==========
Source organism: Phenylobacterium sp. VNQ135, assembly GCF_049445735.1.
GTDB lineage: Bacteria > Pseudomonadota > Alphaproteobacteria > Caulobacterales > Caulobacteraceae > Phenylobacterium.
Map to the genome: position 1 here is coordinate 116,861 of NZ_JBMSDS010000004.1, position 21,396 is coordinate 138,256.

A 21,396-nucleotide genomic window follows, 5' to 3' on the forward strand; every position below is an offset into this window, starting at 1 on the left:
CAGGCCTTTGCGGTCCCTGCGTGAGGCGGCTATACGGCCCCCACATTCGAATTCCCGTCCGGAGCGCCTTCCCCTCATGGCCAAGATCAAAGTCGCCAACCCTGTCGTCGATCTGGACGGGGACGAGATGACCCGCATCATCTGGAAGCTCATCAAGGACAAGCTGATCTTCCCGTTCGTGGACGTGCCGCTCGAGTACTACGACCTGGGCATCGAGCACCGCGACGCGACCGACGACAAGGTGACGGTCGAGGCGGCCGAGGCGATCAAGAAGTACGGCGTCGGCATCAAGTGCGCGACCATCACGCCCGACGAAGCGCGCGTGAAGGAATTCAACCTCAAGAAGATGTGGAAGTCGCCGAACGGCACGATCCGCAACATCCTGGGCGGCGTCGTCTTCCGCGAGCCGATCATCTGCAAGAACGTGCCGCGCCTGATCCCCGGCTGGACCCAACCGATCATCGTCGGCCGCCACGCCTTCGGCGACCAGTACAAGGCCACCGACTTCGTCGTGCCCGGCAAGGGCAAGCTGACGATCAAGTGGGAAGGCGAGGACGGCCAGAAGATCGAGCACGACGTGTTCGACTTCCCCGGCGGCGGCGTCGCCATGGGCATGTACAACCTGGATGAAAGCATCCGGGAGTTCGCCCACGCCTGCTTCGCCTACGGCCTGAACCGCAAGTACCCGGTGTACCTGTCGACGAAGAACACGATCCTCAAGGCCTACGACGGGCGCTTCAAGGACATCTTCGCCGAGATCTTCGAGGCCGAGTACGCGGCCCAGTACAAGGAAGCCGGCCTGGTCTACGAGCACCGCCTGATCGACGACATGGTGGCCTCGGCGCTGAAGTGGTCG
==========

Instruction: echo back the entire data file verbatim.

Source organism: Phenylobacterium sp. VNQ135, assembly GCF_049445735.1.
GTDB lineage: Bacteria > Pseudomonadota > Alphaproteobacteria > Caulobacterales > Caulobacteraceae > Phenylobacterium.
Map to the genome: position 1 here is coordinate 116,861 of NZ_JBMSDS010000004.1, position 21,396 is coordinate 138,256.

A 21,396-nucleotide genomic window follows, 5' to 3' on the forward strand; every position below is an offset into this window, starting at 1 on the left:
CAGGCCTTTGCGGTCCCTGCGTGAGGCGGCTATACGGCCCCCACATTCGAATTCCCGTCCGGAGCGCCTTCCCCTCATGGCCAAGATCAAAGTCGCCAACCCTGTCGTCGATCTGGACGGGGACGAGATGACCCGCATCATCTGGAAGCTCATCAAGGACAAGCTGATCTTCCCGTTCGTGGACGTGCCGCTCGAGTACTACGACCTGGGCATCGAGCACCGCGACGCGACCGACGACAAGGTGACGGTCGAGGCGGCCGAGGCGATCAAGAAGTACGGCGTCGGCATCAAGTGCGCGACCATCACGCCCGACGAAGCGCGCGTGAAGGAATTCAACCTCAAGAAGATGTGGAAGTCGCCGAACGGCACGATCCGCAACATCCTGGGCGGCGTCGTCTTCCGCGAGCCGATCATCTGCAAGAACGTGCCGCGCCTGATCCCCGGCTGGACCCAACCGATCATCGTCGGCCGCCACGCCTTCGGCGACCAGTACAAGGCCACCGACTTCGTCGTGCCCGGCAAGGGCAAGCTGACGATCAAGTGGGAAGGCGAGGACGGCCAGAAGATCGAGCACGACGTGTTCGACTTCCCCGGCGGCGGCGTCGCCATGGGCATGTACAACCTGGATGAAAGCATCCGGGAGTTCGCCCACGCCTGCTTCGCCTACGGCCTGAACCGCAAGTACCCGGTGTACCTGTCGACGAAGAACACGATCCTCAAGGCCTACGACGGGCGCTTCAAGGACATCTTCGCCGAGATCTTCGAGGCCGAGTACGCGGCCCAGTACAAGGAAGCCGGCCTGGTCTACGAGCACCGCCTGATCGACGACATGGTGGCCTCGGCGCTGAAGTGGTCG